Ah yes, the creepy mother.

Nina begs for the position and gets mouth fondled by Cassel, because for some reason in 2011, it’s still shocking for a director/boss to take advantage of his cast/employees. With all that said and done, Nina takes on the lead role of the White and Black Swan. From this point on comes some “messed up” and thriller like elements that push the boundaries of what’s real and what’s not. The arty version of The Matrix, if you will. And don’t call me sexist or naive or ignorant at this point. People can have their opinions about a film, negative or not. I can say these ignorant things because from what I’ve seen of the hundreds of movies I’ve seen before, this movie isn’t necessarily anything impressive in the way of

Vincent Cassel, crossing toolish lines since… this movie.

groundbreaking. It seems more important for me, at this point, to say how disappointed I was with this film. Because, as serious and mentally disturbing as it was supposed to be, I still laughed.

Should I talk about my problems with this film? Let’s go. I knew there was going to be a conflict when Nina’s mother Erica (Barbara Hershey) flips out. She’s bought Nina this nice big cake for getting the part and Nina simply says no, I can’t eat right now, my stomache is upset. Reasonable reason right? “Well that’s fine, don’t have any.” The music becomes serious and tension filled, she heads towards the can with the cake. A simple pleading no from Nina and you see the smile instantly and bizarrely  return to her face. I laughed. Hard. Yes, this was supposed to point out the stressed and overprotective relationship that sparks Nina’s problems in the film. But it was campishly delivered and I enjoyed it. For any Tim and Eric fans out there, this scene may tickle your fancy.

I wanted to put this next to the word “lesbian”.

All the lesbian/finger banging scenes in this film feel out of place. That’s probably because I don’t make an automatic connection in my mind between ballet and sex. For me, ballet in particular, is a purist sport. It has a set amount of moves that allow you to express a gamut of emotions. Other forms of dance, sure, why not? There’s sex everywhere at a high school dance. Just not with ballet. Nina is exploring her sexuality and, for the whole film, until she said it, I thought she was 18, maybe 21 at most. Living with her mother threw off my radar on her age and calling her Mommy (with her room and clothing choices) I assumed 18. Why would a 28 year old dancer be attempting to get big in dance? Her prime is gone. Error right there.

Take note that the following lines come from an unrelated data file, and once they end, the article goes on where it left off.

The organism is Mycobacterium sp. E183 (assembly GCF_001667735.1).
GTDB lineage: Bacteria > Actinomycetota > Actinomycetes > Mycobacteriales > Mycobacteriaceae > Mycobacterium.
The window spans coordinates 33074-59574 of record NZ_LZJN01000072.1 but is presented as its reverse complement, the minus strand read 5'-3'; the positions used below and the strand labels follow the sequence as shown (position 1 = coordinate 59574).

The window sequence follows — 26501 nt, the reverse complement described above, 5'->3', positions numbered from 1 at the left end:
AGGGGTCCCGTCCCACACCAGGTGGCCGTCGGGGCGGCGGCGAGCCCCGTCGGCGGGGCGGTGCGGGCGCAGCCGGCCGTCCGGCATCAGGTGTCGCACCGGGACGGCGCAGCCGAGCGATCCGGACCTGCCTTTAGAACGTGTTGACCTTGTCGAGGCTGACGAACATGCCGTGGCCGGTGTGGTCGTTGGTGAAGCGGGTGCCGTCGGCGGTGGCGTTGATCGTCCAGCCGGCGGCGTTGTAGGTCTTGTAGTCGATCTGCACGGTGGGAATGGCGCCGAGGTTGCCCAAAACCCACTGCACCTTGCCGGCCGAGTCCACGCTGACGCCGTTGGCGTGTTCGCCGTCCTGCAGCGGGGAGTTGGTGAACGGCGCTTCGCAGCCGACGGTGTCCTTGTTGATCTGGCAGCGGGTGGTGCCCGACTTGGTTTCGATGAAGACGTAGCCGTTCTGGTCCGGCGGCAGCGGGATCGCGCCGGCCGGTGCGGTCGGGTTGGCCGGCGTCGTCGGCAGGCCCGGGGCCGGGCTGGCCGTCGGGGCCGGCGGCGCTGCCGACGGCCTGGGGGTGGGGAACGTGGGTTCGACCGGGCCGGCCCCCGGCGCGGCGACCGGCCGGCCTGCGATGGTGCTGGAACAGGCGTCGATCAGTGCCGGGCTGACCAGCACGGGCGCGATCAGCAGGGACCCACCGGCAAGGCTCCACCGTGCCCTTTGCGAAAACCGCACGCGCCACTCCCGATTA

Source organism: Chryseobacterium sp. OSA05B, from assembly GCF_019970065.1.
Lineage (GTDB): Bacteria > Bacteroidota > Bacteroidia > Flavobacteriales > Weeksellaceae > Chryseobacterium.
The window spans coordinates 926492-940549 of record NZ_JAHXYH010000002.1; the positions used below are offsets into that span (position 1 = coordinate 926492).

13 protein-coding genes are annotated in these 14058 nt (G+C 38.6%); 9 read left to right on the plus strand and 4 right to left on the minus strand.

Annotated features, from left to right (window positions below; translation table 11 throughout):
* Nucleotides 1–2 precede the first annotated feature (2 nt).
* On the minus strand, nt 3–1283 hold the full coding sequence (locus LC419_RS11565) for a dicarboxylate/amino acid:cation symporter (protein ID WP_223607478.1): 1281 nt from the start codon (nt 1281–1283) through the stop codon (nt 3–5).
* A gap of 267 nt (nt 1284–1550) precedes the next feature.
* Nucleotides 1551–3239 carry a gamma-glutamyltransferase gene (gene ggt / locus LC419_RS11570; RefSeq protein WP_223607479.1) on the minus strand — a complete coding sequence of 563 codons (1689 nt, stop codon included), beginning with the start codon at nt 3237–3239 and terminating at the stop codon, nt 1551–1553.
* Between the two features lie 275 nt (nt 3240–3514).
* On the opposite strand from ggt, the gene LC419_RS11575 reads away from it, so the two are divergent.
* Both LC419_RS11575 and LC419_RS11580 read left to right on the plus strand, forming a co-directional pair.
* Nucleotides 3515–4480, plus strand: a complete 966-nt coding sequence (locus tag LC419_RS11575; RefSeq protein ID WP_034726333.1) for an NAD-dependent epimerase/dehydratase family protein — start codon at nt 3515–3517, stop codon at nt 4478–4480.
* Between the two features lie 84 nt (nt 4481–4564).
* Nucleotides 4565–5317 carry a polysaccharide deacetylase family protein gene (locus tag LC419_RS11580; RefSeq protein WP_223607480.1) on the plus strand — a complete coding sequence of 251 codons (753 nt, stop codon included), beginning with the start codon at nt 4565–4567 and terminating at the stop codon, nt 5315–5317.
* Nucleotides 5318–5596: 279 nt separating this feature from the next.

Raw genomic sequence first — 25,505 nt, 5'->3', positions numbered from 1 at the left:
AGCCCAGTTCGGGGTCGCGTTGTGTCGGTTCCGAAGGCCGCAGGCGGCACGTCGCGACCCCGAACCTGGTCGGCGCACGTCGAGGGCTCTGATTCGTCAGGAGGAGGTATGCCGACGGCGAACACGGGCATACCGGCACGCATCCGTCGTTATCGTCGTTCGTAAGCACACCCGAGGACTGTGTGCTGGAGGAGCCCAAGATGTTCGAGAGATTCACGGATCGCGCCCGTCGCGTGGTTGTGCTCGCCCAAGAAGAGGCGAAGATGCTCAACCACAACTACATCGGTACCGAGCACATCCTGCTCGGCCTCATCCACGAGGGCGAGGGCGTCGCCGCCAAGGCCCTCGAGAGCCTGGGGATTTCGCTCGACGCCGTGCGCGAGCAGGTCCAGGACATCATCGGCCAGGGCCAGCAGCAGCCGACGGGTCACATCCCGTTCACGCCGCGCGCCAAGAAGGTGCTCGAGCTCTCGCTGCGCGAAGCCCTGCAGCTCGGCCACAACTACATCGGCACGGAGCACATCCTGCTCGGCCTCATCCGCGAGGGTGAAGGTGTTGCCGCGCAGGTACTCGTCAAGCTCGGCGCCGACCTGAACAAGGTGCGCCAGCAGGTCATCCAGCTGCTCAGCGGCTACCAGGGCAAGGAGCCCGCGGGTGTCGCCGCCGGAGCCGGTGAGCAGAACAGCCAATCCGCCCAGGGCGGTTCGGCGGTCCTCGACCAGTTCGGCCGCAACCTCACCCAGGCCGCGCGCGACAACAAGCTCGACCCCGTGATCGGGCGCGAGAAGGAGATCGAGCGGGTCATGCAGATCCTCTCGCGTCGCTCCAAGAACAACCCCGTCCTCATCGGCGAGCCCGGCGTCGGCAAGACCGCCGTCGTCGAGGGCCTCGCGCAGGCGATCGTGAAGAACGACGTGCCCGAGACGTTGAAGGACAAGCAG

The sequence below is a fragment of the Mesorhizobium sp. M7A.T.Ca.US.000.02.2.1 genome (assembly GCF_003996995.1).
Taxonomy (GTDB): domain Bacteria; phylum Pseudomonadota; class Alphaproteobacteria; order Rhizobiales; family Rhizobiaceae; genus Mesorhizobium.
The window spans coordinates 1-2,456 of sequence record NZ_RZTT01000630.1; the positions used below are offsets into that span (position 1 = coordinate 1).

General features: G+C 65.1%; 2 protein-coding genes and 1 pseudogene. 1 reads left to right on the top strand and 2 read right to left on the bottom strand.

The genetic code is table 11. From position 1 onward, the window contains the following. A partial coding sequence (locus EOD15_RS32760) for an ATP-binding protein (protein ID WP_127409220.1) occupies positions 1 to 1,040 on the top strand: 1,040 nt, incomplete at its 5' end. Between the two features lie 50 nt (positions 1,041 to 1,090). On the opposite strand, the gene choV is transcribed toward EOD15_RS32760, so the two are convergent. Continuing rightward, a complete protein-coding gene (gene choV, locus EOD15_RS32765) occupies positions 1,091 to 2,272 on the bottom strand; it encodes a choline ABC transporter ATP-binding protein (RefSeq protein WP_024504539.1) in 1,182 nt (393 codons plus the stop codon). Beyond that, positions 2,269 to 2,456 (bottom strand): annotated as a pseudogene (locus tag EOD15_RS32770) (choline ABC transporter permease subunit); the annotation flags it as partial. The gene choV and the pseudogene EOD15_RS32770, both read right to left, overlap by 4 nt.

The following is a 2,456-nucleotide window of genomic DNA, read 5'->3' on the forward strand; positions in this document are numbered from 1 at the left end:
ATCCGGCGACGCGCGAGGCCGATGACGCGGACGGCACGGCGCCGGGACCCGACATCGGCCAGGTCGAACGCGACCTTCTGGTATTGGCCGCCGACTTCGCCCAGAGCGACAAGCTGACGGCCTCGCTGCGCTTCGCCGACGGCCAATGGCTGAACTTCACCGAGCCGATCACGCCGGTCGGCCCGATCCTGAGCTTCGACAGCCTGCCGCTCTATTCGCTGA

I disliked Vincent Cassel in this movie. I think you’re supposed to. To the extent I did, maybe was a bit extreme. Not death threat level, I’m talking more ruined any scene he was in for me. As a sex icon in the movie? Didn’t really believe it. Mila Kunis though? She was her normal, old relaxed That 70’s Show self in this one. Typical Mila out for a good time, who just happens to be a diabolical dancer. I did love

You made this movie better Winona.

Natalie Portman’s performance in the film. She did have to do a lot of things you never typically see her do in this film. And I was IN LOVE with Winona Ryder’s performance in this film. The fallen dancer and raging spurned lover? That was a convincing and devastating performance for her.

Let the weird begin.

Other than that, I don’t really wanna shit on this movie too much. I just didn’t like it. It wasn’t my cup of tea. I do see how this movie didn’t beat The King’s Speech for best film. It was too edgy for the Oscar community. But it was a well done film itself. The cinematography was jarring and uncommon, something I just can’t stand. Watch this movie again and see if the still shots outweigh the fluid and nauseating moving shots. You’d be surprised. The acting for the most part is what you would expect from a movie with Oscar buzz and all that good stuff. Just not my film. And because I’m the one rating for my own interest, I have to give this movie a 4 out of 10.